"South Korean banks are closing their American branches and selling loan portfolios. Korean banks collectively had 26 branches and seven subsidiaries in the United States with total assets of $21.2 billion at the end of 1996, according to the Bank of Korea."
Feb 24, 1998. Stephen H. Dunphy, "Asian `tigers': Financial crisis overwhelms region, but base is there for eventual recovery," Seattle Times.
"One of the problems was that many of Korea's loans were short-term, with payments - big payments as high as $20 billion - due these first months of the new year.
"By extending the loans, Korea has more time to earn money to make the payments."
Feb 10, 1998. Stephanie Strom. "In Korea, Domestic Loans Said to Be Serious Problem," New York Times. [Graph: Total debt as a percentage of its GDP]
"South Korean banks owe their foreign counterparts some $153 billion, about $23.4 billion of which was short-term debt until it was restructured last month. That total pales beside domestic debt, the money South Korean companies owe South Korean financial institutions, which at current exchange rates is somewhat more than $300 billion, according to analysts.
"Between 50 percent and 75 percent of domestic debt is short term, much of it in the form of "oum" notes that come due in three to six months. A Korean tradition, the use of "oum," or promissory, notes, is pervasive in South Korean business.
"Analysts estimate that at least 20 percent of the domestic loan portfolio, or somewhere between $60 billion and $65 billion, is probably already in default, and other estimates range as high as 30 percent or 40 percent."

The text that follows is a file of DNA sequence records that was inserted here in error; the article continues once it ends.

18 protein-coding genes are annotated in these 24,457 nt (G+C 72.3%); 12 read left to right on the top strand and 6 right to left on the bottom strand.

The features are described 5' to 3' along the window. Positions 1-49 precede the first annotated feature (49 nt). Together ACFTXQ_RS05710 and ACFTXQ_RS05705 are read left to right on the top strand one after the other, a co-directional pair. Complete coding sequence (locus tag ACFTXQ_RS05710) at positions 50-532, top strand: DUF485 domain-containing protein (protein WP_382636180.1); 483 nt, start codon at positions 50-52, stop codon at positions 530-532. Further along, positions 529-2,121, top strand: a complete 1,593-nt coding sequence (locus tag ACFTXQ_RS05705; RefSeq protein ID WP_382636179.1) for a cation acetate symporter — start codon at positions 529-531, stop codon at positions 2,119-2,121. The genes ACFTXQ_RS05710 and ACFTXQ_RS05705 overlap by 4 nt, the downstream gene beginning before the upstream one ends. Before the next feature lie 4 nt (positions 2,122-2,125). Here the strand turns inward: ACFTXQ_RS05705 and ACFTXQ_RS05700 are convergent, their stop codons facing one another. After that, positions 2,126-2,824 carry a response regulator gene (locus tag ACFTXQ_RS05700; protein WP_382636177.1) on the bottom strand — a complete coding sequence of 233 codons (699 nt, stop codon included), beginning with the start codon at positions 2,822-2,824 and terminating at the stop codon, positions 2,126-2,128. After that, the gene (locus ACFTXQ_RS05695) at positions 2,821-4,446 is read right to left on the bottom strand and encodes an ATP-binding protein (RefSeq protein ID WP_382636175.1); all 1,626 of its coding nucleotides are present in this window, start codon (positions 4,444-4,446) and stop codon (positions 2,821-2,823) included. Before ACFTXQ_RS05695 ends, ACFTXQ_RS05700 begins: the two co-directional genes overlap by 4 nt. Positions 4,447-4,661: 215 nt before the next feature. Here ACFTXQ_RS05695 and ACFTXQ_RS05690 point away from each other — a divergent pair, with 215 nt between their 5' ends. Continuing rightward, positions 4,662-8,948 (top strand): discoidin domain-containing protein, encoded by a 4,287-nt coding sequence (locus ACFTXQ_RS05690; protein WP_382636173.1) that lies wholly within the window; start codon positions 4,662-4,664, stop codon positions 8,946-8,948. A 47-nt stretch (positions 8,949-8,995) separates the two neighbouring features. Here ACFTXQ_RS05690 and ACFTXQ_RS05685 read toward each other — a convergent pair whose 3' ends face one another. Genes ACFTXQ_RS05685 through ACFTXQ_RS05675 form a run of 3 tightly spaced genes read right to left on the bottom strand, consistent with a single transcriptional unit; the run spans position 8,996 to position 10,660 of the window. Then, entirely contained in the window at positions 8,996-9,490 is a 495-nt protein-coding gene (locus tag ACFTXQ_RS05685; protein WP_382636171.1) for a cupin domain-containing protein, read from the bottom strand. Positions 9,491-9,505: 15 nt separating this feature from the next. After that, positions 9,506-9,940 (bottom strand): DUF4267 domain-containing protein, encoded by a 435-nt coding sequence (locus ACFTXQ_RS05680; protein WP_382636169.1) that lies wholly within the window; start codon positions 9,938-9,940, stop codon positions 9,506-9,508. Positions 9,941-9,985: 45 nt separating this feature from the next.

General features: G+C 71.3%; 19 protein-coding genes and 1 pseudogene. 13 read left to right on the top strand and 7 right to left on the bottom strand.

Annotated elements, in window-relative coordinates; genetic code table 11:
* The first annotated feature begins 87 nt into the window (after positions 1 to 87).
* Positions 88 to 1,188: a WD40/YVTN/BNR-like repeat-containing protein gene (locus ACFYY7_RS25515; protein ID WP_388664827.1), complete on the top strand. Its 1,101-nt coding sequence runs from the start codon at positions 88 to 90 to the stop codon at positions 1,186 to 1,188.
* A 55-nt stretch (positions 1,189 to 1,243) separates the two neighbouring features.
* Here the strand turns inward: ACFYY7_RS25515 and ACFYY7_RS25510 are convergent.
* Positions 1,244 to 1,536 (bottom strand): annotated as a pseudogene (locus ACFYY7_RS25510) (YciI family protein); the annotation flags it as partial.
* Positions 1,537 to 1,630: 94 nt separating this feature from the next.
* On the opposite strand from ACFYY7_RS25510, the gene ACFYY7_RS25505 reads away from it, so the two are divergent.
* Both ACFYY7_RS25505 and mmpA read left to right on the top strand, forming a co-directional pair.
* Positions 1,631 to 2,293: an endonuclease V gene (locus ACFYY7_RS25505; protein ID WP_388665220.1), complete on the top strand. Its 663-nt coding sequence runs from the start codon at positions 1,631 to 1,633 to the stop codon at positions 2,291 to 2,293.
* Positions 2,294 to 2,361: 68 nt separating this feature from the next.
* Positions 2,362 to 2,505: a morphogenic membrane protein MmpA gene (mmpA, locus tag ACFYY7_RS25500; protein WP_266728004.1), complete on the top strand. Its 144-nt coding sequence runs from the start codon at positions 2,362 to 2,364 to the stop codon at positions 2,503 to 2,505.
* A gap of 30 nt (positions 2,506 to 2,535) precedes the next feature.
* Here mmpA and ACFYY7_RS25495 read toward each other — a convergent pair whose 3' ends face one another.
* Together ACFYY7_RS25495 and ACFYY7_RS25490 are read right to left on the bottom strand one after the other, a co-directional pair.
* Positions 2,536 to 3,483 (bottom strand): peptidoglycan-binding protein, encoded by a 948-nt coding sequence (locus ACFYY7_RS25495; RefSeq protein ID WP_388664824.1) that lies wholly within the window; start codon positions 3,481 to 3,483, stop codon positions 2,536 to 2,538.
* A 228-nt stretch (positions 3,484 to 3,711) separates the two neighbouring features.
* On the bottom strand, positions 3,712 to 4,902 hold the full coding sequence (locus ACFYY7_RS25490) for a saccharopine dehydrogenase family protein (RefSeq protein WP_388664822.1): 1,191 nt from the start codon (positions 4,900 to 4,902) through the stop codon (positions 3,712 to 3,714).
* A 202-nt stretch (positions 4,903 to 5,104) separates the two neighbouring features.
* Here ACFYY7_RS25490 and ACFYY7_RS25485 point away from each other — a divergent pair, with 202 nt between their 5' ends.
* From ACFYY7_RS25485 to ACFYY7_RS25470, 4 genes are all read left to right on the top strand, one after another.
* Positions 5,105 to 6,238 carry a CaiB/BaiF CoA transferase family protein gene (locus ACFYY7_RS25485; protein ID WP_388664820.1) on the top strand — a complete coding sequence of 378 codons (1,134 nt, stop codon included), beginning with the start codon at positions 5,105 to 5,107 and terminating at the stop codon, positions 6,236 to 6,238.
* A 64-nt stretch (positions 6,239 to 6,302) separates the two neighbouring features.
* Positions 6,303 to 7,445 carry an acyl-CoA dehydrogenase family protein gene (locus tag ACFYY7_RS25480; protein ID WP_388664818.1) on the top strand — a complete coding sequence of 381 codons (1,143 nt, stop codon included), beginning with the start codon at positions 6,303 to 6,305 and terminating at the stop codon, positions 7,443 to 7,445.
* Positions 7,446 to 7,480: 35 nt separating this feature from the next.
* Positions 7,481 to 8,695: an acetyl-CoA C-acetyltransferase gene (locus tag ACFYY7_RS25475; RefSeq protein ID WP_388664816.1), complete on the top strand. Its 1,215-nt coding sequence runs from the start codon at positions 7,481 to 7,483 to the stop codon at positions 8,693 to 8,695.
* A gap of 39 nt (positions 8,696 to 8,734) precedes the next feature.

Jan 8, 1998. Louis Uchitelle. "Economists Blame Short-Term Loans for Asian Crisis," New York Times.
"In more than a dozen interviews at the three-day conference of the American Economic Association this week, a common theme emerged: that rules should be developed to discourage the sort of short-term borrowing that can suddenly leave a country like South Korea overindebted to the industrial nations.
"Korea drew criticism for having gradually eliminated restrictions on such borrowing, contributing to the current crisis. But Japanese, European and U.S. banks were also faulted for eagerly making loans despite growing evidence of possible defaults."
Jan 4, 1998. Seth Faison. "One Korean Certainty: No More Business as Usual," New York Times.
"South Korea's financial crisis, so much worse than anyone had predicted, is forcing business executives, government officials and ordinary people to thoroughly rethink the way they have done things for decades. Financial methods and practices left over from a simpler era are abruptly clashing with the demands of a more modern society, like accountability and openness, and it is as true for big conglomerates as it is for housewives like Mrs. Kim.
"The current crisis emerged from a tight collusion between big companies and government that meant that credit was allocated using political, and not financial, criteria. Only when several of South Korea's enormous conglomerates started going bankrupt did the extent of the problem emerge."